Comment: Europe’s worst drought in 500 years is set to slash onion volumes this season, causing spot prices to soar as producers grapple with the twin challenges of climate change and hyper-inflation

I was interviewed by the FPJ at Fruit Attraction in Madrid back in early October. I was moaning about labour shortages, the lack of support on immigration from government, hyper-inflation, production being driven abroad etc. I’m good at moaning. I finished off the interview with another subject to moan about: the drought. I said at the time: “Don’t underestimate the drought”.

We’re now starting to see the stats coming through for the 2022 growing season to support that statement. Let’s just pick on one crop to illustrate this, a crop close to my heart: the humble onion. I have to declare an interest here. We grow 550 acres of onions ourselves in East Anglia. We also grade and pack around a thousand tonnes of onion per week at our packhouse in Lincolnshire, which is a joint venture with our partners AH Worth. I’m also a long-standing committee member, director and former chair of the British Onion Producers Association (BOPA).

A few years back, BOPA was concerned about the accuracy of the annual stats for onion production in the UK. Growers were being asked to submit their acreage and yields. If you ask a grower to do that, you’ll not be surprised to hear that what he or she tells you will be on the pessimistic side. So, we came up with a plan to ask all the seed houses for details of their seed sales in the UK.

Their main concern was confidentiality, so we addressed this by asking them to send the results to a chartered accountant. He gave them an assurance, in writing, that any information they provided would be treated with the utmost discretion. Furthermore, the accountant would compile the stats and the seed houses would a get a copy of the results, which is good information for them too. Everyone’s a winner! The point I’m making here is that the stats BOPA publish for the forecast of the UK onion crop are produced using a method which is about as accurate as you can get. So, without further ado, here are the stats:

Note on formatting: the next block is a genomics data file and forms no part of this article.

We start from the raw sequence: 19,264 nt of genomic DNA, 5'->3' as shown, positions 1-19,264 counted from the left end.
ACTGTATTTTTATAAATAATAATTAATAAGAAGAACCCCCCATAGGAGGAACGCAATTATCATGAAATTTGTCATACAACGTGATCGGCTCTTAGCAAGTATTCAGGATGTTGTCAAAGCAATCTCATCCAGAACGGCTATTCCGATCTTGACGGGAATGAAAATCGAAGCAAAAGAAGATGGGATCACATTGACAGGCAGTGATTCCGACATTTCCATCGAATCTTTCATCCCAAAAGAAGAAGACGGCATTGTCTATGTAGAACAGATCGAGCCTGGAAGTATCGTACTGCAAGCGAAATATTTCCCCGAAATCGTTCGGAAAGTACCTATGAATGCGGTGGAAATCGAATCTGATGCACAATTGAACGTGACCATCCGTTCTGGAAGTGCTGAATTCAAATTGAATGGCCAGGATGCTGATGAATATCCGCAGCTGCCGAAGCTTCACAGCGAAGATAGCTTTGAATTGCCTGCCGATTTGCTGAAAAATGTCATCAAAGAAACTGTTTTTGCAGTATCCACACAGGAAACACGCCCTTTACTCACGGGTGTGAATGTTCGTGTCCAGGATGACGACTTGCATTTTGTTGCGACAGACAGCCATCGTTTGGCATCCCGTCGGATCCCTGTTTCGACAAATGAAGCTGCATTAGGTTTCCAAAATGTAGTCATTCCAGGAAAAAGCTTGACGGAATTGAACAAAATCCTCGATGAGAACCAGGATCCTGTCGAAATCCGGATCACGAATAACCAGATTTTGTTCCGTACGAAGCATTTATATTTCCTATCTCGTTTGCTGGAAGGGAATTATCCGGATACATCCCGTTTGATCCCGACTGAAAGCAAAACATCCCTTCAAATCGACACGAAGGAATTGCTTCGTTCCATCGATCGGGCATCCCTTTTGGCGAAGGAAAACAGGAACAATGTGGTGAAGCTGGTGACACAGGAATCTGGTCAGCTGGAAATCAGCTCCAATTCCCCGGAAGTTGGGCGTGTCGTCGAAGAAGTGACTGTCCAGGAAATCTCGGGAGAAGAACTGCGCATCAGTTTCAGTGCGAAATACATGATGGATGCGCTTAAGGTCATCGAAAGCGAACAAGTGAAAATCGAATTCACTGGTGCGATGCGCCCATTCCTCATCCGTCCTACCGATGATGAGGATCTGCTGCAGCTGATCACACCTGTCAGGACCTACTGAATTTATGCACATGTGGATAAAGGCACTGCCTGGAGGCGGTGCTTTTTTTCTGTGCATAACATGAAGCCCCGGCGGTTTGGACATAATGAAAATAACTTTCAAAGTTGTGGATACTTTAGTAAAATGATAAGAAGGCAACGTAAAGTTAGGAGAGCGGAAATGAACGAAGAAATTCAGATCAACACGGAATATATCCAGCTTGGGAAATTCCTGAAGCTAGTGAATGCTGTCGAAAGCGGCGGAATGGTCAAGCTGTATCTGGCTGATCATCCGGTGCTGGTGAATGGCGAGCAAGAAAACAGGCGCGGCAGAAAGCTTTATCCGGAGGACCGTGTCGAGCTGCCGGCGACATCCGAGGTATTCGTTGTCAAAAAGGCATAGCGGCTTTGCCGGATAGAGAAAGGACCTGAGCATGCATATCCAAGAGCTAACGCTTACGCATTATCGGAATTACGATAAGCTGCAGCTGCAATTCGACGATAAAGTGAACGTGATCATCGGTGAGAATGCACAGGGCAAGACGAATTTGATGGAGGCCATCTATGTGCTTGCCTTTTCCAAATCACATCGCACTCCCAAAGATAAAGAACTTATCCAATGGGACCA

Area (ha) Yield (t/ha) Production (t)
Overwintered 375 40 15,000
Spring sets 2,608 50 130,400
Spring sown 6,787 46 312,202
Total onions 9,770   457,602
 2022 forecast 
  Area (ha) Yield (t/ha) Production (t)
Overwintered 402 40 16,080
Spring sets 2,519 44 110,836
Spring sown 6,011 37 222,407
Total onions 8,932   349,323

Source: BOPA 

The headline figure is the UK is down 100,000 tonnes. That’s a lot. As a nation we usually grow around 450,000t and consume around 800,000t. We import onions from all over the world as it’s a truly global commodity but most of the shortfall is from the Netherlands and Spain.

As you can see, it’s not just down to the drought. Part of the problem is an 8.5% drop in plantings. Almost all the major onion-growing countries throughout Europe are down on plantings. Why? Growers are moving out of veg and towards more profitable, less risky, less labour-intensive crops, such as cereals. Also, for northern European growers, onions are an energy-hungry crop. We basically blast heat through our onions stores to get the temperature up to around 27°C to crisp them up. Then we slowly reduce the store to ambient temperature. And then, if we decide to keep the onions for sale into the new year, we flick the fridges on and drop the temperature in store to around 0.5°C around now, mid-to-late November. That takes a lot of energy.

There’s a market research organisation in Germany called AMI that compiles the stats for all the major onion-growing countries in Europe. The two biggest growing nations by far are well down on volume, partly due to lower plantings but mainly because of the drought. Spain is estimated to be down from 1.567 million tonnes to 1.198mt. And the Netherlands is estimated to be down from 1.768mt to 1.494mt. Overall, the European crop this season is estimated to be down 13.4% from 7.293mt to 6.314mt. So, the headline figure here is Europe as a whole is down a million tonnes. That’s huge.

If a commodity is down a couple of percentage points, it can have a major impact on price and availability. To be down an estimated million tonnes (or 13.4%) across the whole of Europe is a massive shortfall. On top of this, there’s a major problem with the fungal disease fusarium throughout Europe this season. For onions it manifests itself as base rot and again, the culprit is the drought which caused stress on the plant, resulting in fusarium.

The UK spot price for onions is currently almost double the price of this time last year. That sounds like the answer to all our prayers, but most UK-grown onions are forward sold on contract to the UK retailers. Let’s just say the retailers are offering nothing like a 100% increase in the price. Nowhere near.

Sorry to be the prophet of doom and gloom but sadly this example of just one crop highlights the challenges of not just hyper-inflation, but also the impact of the drought, facing our growers at the moment. See, I told you I’m good at moaning.